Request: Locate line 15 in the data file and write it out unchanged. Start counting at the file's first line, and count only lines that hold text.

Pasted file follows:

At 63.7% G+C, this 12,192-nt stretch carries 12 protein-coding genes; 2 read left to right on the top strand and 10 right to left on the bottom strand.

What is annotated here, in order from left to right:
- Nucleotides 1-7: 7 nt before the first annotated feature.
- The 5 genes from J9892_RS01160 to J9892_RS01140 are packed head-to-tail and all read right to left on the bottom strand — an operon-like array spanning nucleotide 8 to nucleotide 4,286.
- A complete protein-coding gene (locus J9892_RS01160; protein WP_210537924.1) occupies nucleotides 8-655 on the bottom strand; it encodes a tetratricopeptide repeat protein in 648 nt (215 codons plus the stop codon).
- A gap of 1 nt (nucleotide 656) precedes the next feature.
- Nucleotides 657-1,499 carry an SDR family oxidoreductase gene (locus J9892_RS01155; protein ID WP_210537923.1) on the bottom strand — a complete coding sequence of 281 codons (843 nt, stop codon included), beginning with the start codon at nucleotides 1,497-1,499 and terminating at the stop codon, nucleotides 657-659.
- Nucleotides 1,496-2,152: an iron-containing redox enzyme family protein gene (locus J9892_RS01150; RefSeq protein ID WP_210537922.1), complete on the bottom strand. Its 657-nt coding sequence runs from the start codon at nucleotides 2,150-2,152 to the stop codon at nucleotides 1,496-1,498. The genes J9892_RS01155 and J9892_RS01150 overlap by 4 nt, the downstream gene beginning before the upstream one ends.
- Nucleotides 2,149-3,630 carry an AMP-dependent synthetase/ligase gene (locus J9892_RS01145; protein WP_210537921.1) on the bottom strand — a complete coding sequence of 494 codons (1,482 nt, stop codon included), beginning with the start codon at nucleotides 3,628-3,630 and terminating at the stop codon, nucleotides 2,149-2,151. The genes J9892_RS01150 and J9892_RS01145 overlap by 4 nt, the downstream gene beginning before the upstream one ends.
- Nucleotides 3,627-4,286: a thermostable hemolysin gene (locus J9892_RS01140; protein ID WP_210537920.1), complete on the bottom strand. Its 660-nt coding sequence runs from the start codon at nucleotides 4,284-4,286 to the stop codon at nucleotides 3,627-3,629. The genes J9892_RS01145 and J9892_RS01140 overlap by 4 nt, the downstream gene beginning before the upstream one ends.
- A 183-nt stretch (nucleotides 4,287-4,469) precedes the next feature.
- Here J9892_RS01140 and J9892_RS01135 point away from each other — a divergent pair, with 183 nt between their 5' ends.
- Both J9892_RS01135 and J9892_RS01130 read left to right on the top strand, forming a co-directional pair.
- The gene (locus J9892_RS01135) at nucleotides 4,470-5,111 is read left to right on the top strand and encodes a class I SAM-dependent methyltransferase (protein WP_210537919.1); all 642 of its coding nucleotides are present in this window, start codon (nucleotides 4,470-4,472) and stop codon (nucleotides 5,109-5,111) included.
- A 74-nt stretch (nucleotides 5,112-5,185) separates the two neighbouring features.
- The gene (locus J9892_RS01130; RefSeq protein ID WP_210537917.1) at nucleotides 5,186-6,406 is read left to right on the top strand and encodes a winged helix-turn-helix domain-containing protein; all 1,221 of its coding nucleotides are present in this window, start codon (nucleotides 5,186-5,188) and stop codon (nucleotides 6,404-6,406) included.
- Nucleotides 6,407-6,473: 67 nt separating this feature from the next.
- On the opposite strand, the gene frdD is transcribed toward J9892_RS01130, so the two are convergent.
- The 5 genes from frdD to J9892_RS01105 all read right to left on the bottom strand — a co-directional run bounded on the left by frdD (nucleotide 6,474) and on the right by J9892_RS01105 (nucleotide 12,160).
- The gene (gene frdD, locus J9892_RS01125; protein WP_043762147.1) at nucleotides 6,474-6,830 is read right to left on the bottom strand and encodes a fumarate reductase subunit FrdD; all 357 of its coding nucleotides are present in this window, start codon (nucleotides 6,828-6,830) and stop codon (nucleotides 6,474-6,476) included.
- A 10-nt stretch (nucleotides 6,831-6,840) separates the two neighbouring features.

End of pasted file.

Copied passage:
- A 74-nt stretch (nucleotides 5,112-5,185) separates the two neighbouring features.